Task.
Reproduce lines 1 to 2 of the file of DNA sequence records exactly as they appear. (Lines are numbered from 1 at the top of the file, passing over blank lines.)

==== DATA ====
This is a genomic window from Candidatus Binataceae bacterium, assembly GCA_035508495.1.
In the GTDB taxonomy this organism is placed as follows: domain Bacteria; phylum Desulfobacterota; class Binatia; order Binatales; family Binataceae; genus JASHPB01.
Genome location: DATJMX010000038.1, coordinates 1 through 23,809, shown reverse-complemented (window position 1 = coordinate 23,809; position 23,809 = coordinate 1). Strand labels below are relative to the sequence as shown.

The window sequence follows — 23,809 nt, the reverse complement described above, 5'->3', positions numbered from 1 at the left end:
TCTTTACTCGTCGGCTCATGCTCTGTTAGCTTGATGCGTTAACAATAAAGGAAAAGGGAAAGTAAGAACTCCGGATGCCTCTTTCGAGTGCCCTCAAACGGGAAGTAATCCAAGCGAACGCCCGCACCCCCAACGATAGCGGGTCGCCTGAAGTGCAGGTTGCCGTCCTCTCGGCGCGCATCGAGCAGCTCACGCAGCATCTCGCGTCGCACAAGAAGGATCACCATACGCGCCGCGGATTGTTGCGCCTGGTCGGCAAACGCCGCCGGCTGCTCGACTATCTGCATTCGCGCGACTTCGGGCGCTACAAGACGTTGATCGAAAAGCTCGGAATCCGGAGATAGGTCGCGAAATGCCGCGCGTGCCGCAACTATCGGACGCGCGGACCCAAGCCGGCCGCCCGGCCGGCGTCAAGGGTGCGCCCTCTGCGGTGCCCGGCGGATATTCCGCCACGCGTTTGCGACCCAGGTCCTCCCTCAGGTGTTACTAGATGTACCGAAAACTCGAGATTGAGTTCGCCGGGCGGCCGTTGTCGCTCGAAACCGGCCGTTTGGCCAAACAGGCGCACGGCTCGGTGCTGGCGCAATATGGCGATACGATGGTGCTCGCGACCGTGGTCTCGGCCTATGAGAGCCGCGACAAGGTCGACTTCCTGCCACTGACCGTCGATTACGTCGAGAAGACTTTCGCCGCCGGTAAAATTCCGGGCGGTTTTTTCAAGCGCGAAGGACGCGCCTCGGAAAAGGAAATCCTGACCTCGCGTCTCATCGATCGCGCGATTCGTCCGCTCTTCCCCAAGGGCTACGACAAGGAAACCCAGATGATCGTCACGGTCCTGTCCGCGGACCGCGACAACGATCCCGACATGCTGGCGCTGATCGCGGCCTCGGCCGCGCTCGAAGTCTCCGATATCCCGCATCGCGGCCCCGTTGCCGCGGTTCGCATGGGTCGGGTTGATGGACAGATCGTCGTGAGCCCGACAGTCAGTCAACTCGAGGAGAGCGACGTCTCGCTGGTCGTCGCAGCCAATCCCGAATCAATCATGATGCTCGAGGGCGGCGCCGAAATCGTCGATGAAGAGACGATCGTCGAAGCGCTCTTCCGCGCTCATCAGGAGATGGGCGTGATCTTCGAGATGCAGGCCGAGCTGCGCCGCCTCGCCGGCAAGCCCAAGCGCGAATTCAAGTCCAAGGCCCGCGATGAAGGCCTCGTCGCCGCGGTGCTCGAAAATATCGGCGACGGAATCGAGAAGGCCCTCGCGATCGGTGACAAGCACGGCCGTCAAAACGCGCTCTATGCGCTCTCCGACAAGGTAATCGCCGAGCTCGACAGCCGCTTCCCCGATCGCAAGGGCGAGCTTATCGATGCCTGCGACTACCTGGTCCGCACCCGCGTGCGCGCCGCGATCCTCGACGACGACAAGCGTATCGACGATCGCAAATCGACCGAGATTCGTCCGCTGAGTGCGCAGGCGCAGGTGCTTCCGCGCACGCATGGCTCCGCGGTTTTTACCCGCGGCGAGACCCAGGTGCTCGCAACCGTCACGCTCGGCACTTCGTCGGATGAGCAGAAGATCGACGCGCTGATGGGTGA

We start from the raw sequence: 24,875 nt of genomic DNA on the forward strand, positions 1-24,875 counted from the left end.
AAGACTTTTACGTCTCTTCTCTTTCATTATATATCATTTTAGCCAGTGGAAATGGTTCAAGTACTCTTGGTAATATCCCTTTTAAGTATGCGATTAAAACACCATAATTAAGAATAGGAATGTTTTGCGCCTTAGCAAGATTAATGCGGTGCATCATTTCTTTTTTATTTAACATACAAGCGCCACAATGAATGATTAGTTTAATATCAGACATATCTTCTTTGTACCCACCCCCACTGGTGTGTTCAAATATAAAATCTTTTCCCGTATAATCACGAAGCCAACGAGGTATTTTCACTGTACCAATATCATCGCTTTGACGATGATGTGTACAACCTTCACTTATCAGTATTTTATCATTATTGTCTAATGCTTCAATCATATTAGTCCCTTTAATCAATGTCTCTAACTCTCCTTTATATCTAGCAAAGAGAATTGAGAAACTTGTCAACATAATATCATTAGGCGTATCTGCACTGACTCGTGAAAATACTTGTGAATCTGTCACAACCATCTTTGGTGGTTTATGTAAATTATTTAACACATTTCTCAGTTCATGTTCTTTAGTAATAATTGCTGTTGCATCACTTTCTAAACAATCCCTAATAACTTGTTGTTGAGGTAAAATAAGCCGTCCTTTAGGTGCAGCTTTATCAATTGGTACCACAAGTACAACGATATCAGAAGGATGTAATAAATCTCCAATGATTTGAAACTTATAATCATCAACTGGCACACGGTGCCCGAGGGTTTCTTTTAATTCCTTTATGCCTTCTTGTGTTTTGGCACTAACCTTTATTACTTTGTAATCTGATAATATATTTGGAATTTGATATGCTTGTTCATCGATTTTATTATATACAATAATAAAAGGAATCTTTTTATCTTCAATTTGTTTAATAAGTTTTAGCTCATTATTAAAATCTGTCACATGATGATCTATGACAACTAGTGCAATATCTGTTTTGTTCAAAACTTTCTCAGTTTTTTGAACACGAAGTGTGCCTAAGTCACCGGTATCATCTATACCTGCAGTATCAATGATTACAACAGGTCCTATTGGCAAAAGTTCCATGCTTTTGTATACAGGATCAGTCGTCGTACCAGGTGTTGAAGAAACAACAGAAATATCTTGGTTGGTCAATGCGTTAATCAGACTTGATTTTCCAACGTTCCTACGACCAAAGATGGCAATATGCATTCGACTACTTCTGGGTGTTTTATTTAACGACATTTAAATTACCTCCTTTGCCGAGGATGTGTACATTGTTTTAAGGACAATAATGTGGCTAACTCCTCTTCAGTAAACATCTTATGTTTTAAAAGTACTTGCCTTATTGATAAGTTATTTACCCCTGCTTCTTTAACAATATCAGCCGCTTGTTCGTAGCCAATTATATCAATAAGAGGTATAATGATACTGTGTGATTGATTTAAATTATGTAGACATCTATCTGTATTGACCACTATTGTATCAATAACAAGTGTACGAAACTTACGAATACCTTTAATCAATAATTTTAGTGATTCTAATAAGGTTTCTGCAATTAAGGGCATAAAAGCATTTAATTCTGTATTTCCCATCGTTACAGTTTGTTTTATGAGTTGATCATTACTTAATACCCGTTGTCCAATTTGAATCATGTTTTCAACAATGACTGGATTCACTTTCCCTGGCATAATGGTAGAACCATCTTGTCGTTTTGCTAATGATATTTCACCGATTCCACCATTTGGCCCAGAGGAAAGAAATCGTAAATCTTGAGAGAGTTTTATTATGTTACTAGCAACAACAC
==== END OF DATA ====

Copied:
This is a genomic window from Candidatus Binataceae bacterium, assembly GCA_035508495.1.
In the GTDB taxonomy this organism is placed as follows: domain Bacteria; phylum Desulfobacterota; class Binatia; order Binatales; family Binataceae; genus JASHPB01.